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a reply to: fleabit

Former VP Dick Cheney's net worth after leaving office is reported to be around $90 million... But his Halliburton raked in an estimated $39.5 billion from the Iraq war.



posted on Apr, 21 2014 @ 09:27 PM
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originally posted by: fleabit


I'd be surprised if 1% of his money was legitimately earned.


No, no...Putin was on the up and up with all business transactions during and after his time in the KGB.


No doubt he is living the posh life.

edit on 21-4-2014 by Rosinitiate because: (no reason given)



posted on Apr, 21 2014 @ 11:03 PM
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a reply to: lovebeck

I made it to the last page of the thread before someone asked the question I had from the beginning ... how on earth could the U.S. touch Putin's money in a bank in Switzerland?



posted on Apr, 22 2014 @ 12:51 AM
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a reply to: Wrabbit2000

I appreciate the clarification.


Let me rebut. Bush1 had senior commanders who had suffered through the Vietnam War. Powell, Schwarzkopf and many, many others.

Vietnam was lost not due to a lack of "respect" towards the enemy. It was political. Johnson, Westmoreland and Kissinger being the culprits. Senior Bush left, after a clear cut mandate supported and restricted by the coalition had been given the commanders, all aspects in planning and execution to his commanders...he got the hell out of the way!

Bush Junior inherited a military less than 50% in size than Bush1 left. The Clinton administration having cut, massively, that force-yes, the fall of the Soviet Union played a large role- and it's war time commanders.

The U.S. didn't mess up in Iraq by underestimating the Iranians. It took multiple stupidities to take a largely supportive Iranian population and disaffect them.

Again, political! In this case not Bush Juniors doing. It was the civilian appointee overseeing the non-nation-building nation building. Disbanding the remaining Iranian military leaving them unemployed, idle, broke and frustrated, We didn't even do that to the Nazis after defeating Germany!

In the second term, being overly loyal and trusting in the first term, Bush replaced the civilian with Petraeus. A general. Things turned around quickly.

Bush's failure wasn't rhetoric, he was convinced/believed he lacked the political support to address Iran and Pakistan's interference, active or passive.

But enough on Bush.( I mention him only in response to you who have avoided Clinton and Obama's contributions to this current mess.)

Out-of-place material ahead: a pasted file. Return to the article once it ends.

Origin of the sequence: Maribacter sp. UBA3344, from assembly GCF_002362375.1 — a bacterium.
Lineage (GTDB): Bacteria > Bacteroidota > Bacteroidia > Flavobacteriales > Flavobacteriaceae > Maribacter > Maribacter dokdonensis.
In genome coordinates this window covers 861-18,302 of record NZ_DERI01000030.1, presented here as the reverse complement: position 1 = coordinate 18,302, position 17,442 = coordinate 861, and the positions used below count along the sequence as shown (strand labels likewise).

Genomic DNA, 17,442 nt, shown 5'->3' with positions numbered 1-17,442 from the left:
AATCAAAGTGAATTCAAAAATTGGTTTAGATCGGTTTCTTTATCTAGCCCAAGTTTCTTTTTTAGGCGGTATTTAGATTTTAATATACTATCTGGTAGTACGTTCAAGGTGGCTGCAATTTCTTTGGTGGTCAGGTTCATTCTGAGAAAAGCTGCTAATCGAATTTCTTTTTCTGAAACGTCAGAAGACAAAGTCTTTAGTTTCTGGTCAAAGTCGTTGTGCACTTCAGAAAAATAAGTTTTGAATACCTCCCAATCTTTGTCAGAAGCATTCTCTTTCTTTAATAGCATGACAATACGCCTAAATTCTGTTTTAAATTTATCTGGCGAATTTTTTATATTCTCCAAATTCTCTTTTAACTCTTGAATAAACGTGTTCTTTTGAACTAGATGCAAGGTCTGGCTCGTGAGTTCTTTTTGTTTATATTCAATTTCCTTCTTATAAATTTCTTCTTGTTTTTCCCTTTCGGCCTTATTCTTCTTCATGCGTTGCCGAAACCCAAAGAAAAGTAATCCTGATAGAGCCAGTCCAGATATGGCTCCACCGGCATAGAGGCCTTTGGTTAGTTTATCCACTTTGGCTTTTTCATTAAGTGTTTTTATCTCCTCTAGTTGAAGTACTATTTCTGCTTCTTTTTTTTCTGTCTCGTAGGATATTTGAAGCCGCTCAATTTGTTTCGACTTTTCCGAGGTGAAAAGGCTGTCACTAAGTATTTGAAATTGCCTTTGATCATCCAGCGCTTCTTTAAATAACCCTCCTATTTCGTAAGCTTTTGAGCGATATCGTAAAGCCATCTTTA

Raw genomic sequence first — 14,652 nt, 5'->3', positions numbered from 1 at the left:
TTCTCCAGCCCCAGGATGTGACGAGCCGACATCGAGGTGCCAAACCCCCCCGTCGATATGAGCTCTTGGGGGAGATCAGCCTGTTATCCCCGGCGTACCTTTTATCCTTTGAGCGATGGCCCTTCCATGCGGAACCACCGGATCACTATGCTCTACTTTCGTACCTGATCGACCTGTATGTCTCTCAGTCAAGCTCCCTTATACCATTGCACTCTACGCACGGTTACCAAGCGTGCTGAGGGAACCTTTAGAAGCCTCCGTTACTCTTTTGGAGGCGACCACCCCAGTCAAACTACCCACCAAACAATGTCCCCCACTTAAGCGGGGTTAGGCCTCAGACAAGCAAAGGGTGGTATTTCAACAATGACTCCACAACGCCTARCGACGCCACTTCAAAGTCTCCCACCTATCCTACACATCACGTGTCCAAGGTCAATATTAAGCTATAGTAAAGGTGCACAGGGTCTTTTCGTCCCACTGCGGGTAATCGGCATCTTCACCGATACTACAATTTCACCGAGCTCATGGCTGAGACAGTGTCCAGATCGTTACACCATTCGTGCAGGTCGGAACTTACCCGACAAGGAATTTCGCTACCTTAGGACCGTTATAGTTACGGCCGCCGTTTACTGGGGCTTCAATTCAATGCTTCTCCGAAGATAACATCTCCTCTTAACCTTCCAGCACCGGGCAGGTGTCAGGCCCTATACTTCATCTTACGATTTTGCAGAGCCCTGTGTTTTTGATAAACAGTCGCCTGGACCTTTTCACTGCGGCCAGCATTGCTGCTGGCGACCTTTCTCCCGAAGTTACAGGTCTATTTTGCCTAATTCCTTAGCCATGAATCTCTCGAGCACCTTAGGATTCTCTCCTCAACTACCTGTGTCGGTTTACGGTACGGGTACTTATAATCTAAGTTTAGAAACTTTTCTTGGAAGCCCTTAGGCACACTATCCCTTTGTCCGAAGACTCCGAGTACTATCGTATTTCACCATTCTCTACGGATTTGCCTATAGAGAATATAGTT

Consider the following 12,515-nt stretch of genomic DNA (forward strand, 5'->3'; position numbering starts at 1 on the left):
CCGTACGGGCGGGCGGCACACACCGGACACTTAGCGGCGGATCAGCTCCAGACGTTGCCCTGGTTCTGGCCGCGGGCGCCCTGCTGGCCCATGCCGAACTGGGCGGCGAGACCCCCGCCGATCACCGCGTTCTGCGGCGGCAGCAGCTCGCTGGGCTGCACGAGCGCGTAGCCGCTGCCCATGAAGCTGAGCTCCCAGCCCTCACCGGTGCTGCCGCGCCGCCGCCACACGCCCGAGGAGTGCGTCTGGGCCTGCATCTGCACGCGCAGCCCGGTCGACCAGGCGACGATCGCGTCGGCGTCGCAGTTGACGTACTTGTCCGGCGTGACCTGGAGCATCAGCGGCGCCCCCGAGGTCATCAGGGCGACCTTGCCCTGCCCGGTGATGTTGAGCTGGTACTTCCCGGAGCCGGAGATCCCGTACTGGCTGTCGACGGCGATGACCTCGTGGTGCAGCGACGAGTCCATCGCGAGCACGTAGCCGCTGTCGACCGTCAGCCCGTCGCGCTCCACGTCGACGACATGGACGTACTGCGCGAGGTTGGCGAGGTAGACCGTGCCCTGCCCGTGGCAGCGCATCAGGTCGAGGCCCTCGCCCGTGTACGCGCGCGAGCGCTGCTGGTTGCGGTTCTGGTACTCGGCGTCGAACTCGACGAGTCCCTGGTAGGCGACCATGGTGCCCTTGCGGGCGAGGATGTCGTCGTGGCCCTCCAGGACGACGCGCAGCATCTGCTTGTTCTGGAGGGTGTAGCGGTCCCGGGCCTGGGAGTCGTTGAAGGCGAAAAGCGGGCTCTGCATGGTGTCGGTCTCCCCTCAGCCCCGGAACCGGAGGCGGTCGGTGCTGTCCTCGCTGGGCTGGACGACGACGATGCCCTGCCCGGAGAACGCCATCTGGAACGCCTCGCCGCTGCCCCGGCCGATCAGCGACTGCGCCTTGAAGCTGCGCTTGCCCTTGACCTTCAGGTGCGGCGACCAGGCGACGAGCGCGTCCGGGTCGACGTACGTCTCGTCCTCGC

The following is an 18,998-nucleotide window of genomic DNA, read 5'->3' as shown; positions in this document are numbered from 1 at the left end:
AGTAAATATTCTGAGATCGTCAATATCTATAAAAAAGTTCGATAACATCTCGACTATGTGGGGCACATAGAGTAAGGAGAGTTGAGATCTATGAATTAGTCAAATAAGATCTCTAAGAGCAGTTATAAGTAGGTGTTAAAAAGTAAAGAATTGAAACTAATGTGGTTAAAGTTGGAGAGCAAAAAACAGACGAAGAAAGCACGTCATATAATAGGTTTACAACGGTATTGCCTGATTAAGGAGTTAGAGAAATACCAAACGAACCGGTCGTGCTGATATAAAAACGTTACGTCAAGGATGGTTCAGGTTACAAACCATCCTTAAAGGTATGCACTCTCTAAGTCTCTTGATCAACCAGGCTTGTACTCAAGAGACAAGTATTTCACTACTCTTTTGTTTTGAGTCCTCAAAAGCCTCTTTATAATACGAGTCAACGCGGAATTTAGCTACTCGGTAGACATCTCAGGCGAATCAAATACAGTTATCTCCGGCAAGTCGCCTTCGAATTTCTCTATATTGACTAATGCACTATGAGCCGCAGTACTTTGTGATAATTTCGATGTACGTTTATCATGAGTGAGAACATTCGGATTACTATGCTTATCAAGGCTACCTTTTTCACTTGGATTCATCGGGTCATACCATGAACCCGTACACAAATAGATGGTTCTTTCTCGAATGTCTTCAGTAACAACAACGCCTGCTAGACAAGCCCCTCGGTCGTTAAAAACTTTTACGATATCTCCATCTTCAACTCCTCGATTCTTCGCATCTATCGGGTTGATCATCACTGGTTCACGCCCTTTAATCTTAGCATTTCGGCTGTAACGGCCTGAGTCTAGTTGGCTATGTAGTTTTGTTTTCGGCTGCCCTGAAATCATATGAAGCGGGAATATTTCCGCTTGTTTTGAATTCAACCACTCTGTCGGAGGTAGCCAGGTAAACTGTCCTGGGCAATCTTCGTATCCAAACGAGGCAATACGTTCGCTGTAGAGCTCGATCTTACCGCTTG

On infrastructure, manufacturing any lack we have currently due to "imports" is worse in Russia, They flat out can't match our equipment. As far as building them on our own the fact is there is no nation anywhere near "prepared" for a major war. Period. Assuming that I'm correct on that assessment, then no one and I mean no one can "turn it on" faster than the U.S.. The gaps are still much less than the infrastructure that is still in place and it can be turned around fast.

Financial? I flat out disagree with you. Money, debt, economies...all are arbitraries, fiats, ideas backed by confidence. All are trumped by war.

We continue the attrition of our military and yet increase overall expenditures by trillions, all it would take is a fraction currently spent elsewhere lining pockets to take all the already prototyped/developed military systems sitting on hold and mass produce them. Easy!

It worked against the Soviet Union and would work against the Russians now...at least to the point of not daring to take the U.S. on assuming not a collapse as before.

California drought? Yep, a factor. However, the biggest issue isn't drought, it's redirecting the current supply to maintain river flow and fish breeding levels. There is more than sufficient water still available for maintaining ag. levels. Aqua filter systems are hurting big time, but that's more a future problem solvable with desalination plants and some help from Canadian water diversion southward.( XL pipeline's future use? Water instead of oil??)

Washington, Arizona, et al are booming in ag expansion and as usual, imports from the south are cheaper. Food is a non-issue.






edit on 22-4-2014 by nwtrucker because: (no reason given)



posted on Apr, 22 2014 @ 01:21 AM
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This whole charade is another episode to distract us and put the tension on the world . So that they can work this out to put more rules in place and dampen our freedoms .



posted on Apr, 22 2014 @ 02:11 AM
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a reply to: freakjive